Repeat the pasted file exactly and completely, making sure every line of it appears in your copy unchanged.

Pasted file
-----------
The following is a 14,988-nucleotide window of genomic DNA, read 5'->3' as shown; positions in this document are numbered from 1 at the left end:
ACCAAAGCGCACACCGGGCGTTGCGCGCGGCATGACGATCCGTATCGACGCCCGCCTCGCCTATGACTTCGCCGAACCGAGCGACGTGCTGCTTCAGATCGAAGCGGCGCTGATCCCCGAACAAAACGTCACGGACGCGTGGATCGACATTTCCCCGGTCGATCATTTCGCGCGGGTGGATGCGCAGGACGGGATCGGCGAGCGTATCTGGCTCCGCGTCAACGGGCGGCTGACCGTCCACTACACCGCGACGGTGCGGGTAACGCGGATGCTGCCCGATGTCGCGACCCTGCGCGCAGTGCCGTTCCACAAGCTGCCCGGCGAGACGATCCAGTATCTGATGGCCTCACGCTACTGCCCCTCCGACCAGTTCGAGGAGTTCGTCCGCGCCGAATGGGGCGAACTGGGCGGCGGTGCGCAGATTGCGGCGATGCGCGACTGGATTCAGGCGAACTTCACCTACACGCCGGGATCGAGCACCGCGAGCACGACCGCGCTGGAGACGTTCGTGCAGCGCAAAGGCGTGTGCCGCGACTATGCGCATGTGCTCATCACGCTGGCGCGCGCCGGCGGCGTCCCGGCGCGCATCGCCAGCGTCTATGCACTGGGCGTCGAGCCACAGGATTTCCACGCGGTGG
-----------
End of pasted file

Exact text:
The following is a 14,988-nucleotide window of genomic DNA, read 5'->3' as shown; positions in this document are numbered from 1 at the left end:
ACCAAAGCGCACACCGGGCGTTGCGCGCGGCATGACGATCCGTATCGACGCCCGCCTCGCCTATGACTTCGCCGAACCGAGCGACGTGCTGCTTCAGATCGAAGCGGCGCTGATCCCCGAACAAAACGTCACGGACGCGTGGATCGACATTTCCCCGGTCGATCATTTCGCGCGGGTGGATGCGCAGGACGGGATCGGCGAGCGTATCTGGCTCCGCGTCAACGGGCGGCTGACCGTCCACTACACCGCGACGGTGCGGGTAACGCGGATGCTGCCCGATGTCGCGACCCTGCGCGCAGTGCCGTTCCACAAGCTGCCCGGCGAGACGATCCAGTATCTGATGGCCTCACGCTACTGCCCCTCCGACCAGTTCGAGGAGTTCGTCCGCGCCGAATGGGGCGAACTGGGCGGCGGTGCGCAGATTGCGGCGATGCGCGACTGGATTCAGGCGAACTTCACCTACACGCCGGGATCGAGCACCGCGAGCACGACCGCGCTGGAGACGTTCGTGCAGCGCAAAGGCGTGTGCCGCGACTATGCGCATGTGCTCATCACGCTGGCGCGCGCCGGCGGCGTCCCGGCGCGCATCGCCAGCGTCTATGCACTGGGCGTCGAGCCACAGGATTTCCACGCGGTGG